Using the Internet for Advocacy and Community-Building:
Successful NGO Case Studies for
the New Millennium
Annual Civitas Board Meeting
December 9-11, 1998
A Presentation by John Aravosis - President, Wired Strategies
Washington, DC - USA
This is an outline synopsis of a
"This victory is in
large part due to the Internet... For the first time, a coalition of NGOs has had
an influence on the security of the entire world without being a superpower."
Jody Williams, Nobel Peace Prize, December 1997
In 1989, as Chinese troops quash a democracy movement in Tiananmen Square in 1989,
dissidents communicate with the outside world by fax, and TV networks use satellites to
send out chilling footage. In 1999, after an American missile attack on Belgrade
accidentally targeted the Chinese embassy, Chinese students used the Internet to hack the
Web pages of US governments agencies. The age of the Internet has arrived.
II. Myths Debunked by this
A. No one is online except Americans.
B. Europe and America are online, but no one else.
C. Some developing countries are online, but not their
D. Developing country NGOs are online, but they're not
E. Internet-based NGO advocacy doesn't work.
III. Internet Demographics
While estimates vary, there were reportedly147 million online users in the
fall of 1998, worldwide (est.), with 327 million users estimated by the year 2000.
And while in Europe and North America 1 in every 4-6 people are online, only 1 in 500
people are online in Africa. So it's a
mixed bag - some countries have great access, many appear not to. (See chart comparing 20
countries' Internet use).
IV. There are possible constraints to
using the Internet with NGOs
A. Data suggests not much access to Internet in many
B. Teledenisty is low.
C. Internet and computer skill levels are low in many countries, or only
exist within select population.
D. It's hard to learn to use a computer.
Conclusion: With so many problems, some might say "why bother?"
But perhaps that's a bit too pessimistic.
V. There is reason for optimism
A. Internet access is growing incredibly in many developing countries - e.g.,
Thailand, China, Brazil, Africa.
B. There are creative ways around phone access problems - e.g., Serbia.
C. Alternatives offer potential for increased phone use in developing
D. Many developing countries already have a good base of core Net users.
E. Efforts to wire developing countries are increasing - e.g., Africa, Chile,
In fact, statistics are more pessimistic than reality.
VI. The Reality
NGOs and others - many of which are outside the United States - are already using the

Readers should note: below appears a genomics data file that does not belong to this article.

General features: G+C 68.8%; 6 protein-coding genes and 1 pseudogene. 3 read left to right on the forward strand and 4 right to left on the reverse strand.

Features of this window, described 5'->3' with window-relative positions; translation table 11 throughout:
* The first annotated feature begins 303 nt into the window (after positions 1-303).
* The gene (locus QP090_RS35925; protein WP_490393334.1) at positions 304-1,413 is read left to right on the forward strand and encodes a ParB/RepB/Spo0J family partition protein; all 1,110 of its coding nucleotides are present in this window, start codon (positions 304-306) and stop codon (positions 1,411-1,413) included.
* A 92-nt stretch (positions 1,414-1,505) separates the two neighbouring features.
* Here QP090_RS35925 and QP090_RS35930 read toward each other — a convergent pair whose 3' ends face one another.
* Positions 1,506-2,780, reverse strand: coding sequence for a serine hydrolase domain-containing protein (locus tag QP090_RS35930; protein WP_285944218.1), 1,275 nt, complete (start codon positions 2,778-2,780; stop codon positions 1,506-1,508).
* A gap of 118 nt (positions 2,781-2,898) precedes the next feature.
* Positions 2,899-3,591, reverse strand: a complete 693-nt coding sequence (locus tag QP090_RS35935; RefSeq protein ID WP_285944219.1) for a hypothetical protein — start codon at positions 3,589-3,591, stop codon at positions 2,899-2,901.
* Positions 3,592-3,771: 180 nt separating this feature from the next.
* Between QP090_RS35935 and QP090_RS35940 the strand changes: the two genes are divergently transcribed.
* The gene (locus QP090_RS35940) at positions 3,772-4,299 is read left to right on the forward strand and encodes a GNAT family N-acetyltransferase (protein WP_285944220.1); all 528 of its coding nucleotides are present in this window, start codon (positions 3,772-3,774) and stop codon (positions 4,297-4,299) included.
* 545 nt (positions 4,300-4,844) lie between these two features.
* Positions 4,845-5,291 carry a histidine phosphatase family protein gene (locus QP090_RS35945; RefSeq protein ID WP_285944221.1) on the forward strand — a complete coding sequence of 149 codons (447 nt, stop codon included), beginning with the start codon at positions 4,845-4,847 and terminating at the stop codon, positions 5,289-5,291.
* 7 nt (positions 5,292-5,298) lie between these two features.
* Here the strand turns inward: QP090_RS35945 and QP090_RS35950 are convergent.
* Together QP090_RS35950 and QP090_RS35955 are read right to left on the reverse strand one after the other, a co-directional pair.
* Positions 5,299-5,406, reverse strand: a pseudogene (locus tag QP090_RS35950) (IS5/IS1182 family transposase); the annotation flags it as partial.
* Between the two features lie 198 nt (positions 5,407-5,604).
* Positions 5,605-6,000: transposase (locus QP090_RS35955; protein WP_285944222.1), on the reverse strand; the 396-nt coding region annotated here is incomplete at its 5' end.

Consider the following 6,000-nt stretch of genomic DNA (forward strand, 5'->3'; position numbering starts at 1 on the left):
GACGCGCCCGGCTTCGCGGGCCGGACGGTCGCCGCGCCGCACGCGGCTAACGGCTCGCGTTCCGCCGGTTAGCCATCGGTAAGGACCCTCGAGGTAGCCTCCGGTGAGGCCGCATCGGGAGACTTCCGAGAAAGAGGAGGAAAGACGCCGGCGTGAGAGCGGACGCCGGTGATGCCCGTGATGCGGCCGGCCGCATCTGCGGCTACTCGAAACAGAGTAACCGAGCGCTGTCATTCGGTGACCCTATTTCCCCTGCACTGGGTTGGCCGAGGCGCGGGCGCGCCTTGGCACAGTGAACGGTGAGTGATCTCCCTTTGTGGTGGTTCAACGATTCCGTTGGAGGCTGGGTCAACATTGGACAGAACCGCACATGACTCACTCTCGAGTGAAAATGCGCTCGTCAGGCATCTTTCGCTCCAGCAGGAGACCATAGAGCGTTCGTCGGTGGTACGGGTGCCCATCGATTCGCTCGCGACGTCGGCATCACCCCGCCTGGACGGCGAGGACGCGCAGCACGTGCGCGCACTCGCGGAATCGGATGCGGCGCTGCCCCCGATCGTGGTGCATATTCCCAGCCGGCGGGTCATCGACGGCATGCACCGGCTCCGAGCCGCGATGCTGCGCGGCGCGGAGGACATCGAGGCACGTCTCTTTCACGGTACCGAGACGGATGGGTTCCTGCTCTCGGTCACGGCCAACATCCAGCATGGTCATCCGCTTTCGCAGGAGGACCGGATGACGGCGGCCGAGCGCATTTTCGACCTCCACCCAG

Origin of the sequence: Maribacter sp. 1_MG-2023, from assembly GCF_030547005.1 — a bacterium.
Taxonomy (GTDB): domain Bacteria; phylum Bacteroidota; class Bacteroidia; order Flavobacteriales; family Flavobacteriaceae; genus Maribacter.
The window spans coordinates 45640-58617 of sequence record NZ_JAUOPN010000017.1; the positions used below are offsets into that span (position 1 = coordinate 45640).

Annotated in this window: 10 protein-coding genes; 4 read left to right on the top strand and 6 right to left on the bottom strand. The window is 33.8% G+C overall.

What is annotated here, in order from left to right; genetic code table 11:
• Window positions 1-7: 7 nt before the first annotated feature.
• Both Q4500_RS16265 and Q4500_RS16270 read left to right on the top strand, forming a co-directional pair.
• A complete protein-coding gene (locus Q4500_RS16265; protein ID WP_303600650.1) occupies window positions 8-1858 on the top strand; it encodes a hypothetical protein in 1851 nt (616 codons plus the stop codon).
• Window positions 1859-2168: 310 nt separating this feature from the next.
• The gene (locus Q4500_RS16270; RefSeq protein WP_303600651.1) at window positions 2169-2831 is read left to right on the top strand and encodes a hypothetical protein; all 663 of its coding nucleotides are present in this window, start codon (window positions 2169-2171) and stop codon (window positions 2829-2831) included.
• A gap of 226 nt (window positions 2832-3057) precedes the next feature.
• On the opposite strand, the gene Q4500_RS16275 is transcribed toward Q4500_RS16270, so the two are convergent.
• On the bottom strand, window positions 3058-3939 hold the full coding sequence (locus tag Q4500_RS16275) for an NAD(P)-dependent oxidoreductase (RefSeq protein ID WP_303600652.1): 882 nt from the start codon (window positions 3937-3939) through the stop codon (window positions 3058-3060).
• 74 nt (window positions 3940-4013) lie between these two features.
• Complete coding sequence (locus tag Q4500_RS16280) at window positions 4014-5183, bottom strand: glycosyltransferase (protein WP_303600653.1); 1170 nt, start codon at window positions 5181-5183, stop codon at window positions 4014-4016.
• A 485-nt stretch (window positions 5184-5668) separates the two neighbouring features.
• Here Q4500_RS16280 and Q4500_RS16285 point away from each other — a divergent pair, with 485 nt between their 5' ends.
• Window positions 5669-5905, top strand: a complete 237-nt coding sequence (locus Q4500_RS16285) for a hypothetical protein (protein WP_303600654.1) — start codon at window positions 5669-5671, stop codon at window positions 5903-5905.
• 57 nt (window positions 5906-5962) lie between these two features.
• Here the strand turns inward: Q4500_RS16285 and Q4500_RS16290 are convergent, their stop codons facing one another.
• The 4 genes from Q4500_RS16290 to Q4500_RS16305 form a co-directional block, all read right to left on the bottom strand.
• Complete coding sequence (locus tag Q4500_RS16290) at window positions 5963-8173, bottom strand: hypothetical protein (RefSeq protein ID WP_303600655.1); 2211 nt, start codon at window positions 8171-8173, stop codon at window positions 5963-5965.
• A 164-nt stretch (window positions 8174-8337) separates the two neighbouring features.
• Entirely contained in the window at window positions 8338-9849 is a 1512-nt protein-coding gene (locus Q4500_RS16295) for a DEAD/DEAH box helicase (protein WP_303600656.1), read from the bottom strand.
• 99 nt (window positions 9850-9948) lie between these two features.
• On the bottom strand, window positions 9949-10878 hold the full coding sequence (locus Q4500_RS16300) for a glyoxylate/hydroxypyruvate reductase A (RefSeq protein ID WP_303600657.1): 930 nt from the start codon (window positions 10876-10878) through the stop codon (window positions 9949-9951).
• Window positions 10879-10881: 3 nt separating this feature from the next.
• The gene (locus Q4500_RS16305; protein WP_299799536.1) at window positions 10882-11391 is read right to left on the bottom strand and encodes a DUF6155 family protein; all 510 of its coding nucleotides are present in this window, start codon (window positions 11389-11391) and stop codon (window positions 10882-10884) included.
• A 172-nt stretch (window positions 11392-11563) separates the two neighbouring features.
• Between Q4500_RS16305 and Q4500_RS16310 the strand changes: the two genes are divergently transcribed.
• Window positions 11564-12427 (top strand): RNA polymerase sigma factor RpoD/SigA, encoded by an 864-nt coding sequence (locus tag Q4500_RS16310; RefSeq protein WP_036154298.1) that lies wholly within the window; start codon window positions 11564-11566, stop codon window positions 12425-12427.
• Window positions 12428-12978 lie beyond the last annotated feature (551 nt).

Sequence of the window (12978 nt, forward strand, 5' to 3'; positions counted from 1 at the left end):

A. Advocate a specific political agenda - e.g., Serbia,
Indonesia, Uganda, East Timor, Burma, Zapatistas, Congo, Nigeria, Egypt, Mexico, China,
Switzerland, Malaysia, South Africa.
B. Create more open government - e.g., Senegal, Philippines, Spain,
South Africa, Germany, Russia, USA.
C. Build online communities - e.g., Chile, Mexico, Southern Africa,
North Africa, micro-credit, Greece, Zambia.
D. Increase communication between the media and the public - e.g.,
USA, Brazil, Bangladesh.
E. Educate and assist the government, public, and
like-minded NGOs - e.g., France, USA.
VII. NGO Online Advocacy Case Studies
A. Serbian opposition.
B. Landmine Campaign.
C. Indonesian Students.
E. Children's Defense Fund (USA).
F. National Education Association (USA).
G. Top Tips
A. There are a wide variety of tools associated with
- Web pages
- bulletin boards
B. There are a wide variety of strategies
for using Internet tools to advocate and build communities.
- Use email lists of media contacts to send online press
releases, story ideas
- Post Web page photos to provide evidence of wrong-doing
(e.g., torture), media resources
- Post audio and video of speeches, commercials, events to
circumvent media "censors"
- Use bulletin boards to share information, plan, meet like
- Use email to express concerns to elected officials, the
press (letters to editor, op-eds)
- Use Web and email to solicit feedback, provide and share
information (e.g., news, articles) between elected officials and the citizens, or between
NGOs and their board or members
- Use Web and email to solicit funds
C. In spite of the sometimes dour
demographic statistics, a good many NGOs, governments, and others around the world are
D. In spite of legitimate concerns about
infrastructure and technical prowess, the Internet is already being used around the world
for significant advocacy and community-building activities.
E. The Internet is a proven tool for NGO
advocacy even in developing countries.
Wired Strategies has conducted
Internet presentations, workshops and strategies in the US, Europe, and Africa. Read
more about our international experience, our
services, and our qualifications.
Or contact us directly at 202/328-5707, or email us at firstname.lastname@example.org.
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